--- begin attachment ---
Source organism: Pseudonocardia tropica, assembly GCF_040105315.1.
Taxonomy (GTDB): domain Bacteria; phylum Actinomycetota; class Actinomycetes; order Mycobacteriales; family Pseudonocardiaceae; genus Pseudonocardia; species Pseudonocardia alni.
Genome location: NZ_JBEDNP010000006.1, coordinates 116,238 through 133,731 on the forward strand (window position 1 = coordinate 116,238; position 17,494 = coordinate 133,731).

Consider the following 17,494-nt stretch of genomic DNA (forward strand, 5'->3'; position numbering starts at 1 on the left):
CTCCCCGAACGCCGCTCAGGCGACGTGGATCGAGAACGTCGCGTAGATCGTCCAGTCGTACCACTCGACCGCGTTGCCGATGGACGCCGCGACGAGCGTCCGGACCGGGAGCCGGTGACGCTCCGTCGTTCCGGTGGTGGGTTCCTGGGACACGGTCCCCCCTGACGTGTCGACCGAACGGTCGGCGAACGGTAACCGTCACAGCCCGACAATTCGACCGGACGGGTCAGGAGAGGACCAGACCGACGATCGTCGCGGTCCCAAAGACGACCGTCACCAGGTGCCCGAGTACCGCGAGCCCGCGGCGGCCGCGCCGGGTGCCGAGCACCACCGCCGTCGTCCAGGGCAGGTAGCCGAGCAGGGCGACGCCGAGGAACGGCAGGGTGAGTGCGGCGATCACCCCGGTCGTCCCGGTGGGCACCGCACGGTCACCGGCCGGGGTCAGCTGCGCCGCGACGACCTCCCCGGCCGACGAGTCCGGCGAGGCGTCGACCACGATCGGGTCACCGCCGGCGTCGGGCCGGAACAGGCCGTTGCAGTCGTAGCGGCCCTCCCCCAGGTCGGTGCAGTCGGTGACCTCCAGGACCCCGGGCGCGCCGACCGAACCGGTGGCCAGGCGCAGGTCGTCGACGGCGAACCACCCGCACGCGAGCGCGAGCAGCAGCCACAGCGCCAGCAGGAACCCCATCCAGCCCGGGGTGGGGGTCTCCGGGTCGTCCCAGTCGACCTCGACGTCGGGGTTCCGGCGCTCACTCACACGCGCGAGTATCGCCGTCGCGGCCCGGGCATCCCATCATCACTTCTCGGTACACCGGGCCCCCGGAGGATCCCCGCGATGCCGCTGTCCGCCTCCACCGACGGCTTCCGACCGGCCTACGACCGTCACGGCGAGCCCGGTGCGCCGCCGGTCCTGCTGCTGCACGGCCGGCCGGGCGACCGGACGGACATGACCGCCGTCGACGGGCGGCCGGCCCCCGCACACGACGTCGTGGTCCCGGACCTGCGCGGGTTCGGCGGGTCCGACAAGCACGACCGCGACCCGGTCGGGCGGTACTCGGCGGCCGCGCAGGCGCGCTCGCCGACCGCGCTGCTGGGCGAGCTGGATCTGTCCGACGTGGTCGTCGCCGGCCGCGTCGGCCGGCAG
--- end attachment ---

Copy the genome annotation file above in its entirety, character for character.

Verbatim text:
Source organism: Pseudonocardia tropica, assembly GCF_040105315.1.
Taxonomy (GTDB): domain Bacteria; phylum Actinomycetota; class Actinomycetes; order Mycobacteriales; family Pseudonocardiaceae; genus Pseudonocardia; species Pseudonocardia alni.
Genome location: NZ_JBEDNP010000006.1, coordinates 116,238 through 133,731 on the forward strand (window position 1 = coordinate 116,238; position 17,494 = coordinate 133,731).

Consider the following 17,494-nt stretch of genomic DNA (forward strand, 5'->3'; position numbering starts at 1 on the left):
CTCCCCGAACGCCGCTCAGGCGACGTGGATCGAGAACGTCGCGTAGATCGTCCAGTCGTACCACTCGACCGCGTTGCCGATGGACGCCGCGACGAGCGTCCGGACCGGGAGCCGGTGACGCTCCGTCGTTCCGGTGGTGGGTTCCTGGGACACGGTCCCCCCTGACGTGTCGACCGAACGGTCGGCGAACGGTAACCGTCACAGCCCGACAATTCGACCGGACGGGTCAGGAGAGGACCAGACCGACGATCGTCGCGGTCCCAAAGACGACCGTCACCAGGTGCCCGAGTACCGCGAGCCCGCGGCGGCCGCGCCGGGTGCCGAGCACCACCGCCGTCGTCCAGGGCAGGTAGCCGAGCAGGGCGACGCCGAGGAACGGCAGGGTGAGTGCGGCGATCACCCCGGTCGTCCCGGTGGGCACCGCACGGTCACCGGCCGGGGTCAGCTGCGCCGCGACGACCTCCCCGGCCGACGAGTCCGGCGAGGCGTCGACCACGATCGGGTCACCGCCGGCGTCGGGCCGGAACAGGCCGTTGCAGTCGTAGCGGCCCTCCCCCAGGTCGGTGCAGTCGGTGACCTCCAGGACCCCGGGCGCGCCGACCGAACCGGTGGCCAGGCGCAGGTCGTCGACGGCGAACCACCCGCACGCGAGCGCGAGCAGCAGCCACAGCGCCAGCAGGAACCCCATCCAGCCCGGGGTGGGGGTCTCCGGGTCGTCCCAGTCGACCTCGACGTCGGGGTTCCGGCGCTCACTCACACGCGCGAGTATCGCCGTCGCGGCCCGGGCATCCCATCATCACTTCTCGGTACACCGGGCCCCCGGAGGATCCCCGCGATGCCGCTGTCCGCCTCCACCGACGGCTTCCGACCGGCCTACGACCGTCACGGCGAGCCCGGTGCGCCGCCGGTCCTGCTGCTGCACGGCCGGCCGGGCGACCGGACGGACATGACCGCCGTCGACGGGCGGCCGGCCCCCGCACACGACGTCGTGGTCCCGGACCTGCGCGGGTTCGGCGGGTCCGACAAGCACGACCGCGACCCGGTCGGGCGGTACTCGGCGGCCGCGCAGGCGCGCTCGCCGACCGCGCTGCTGGGCGAGCTGGATCTGTCCGACGTGGTCGTCGCCGGCCGCGTCGGCCGGCAG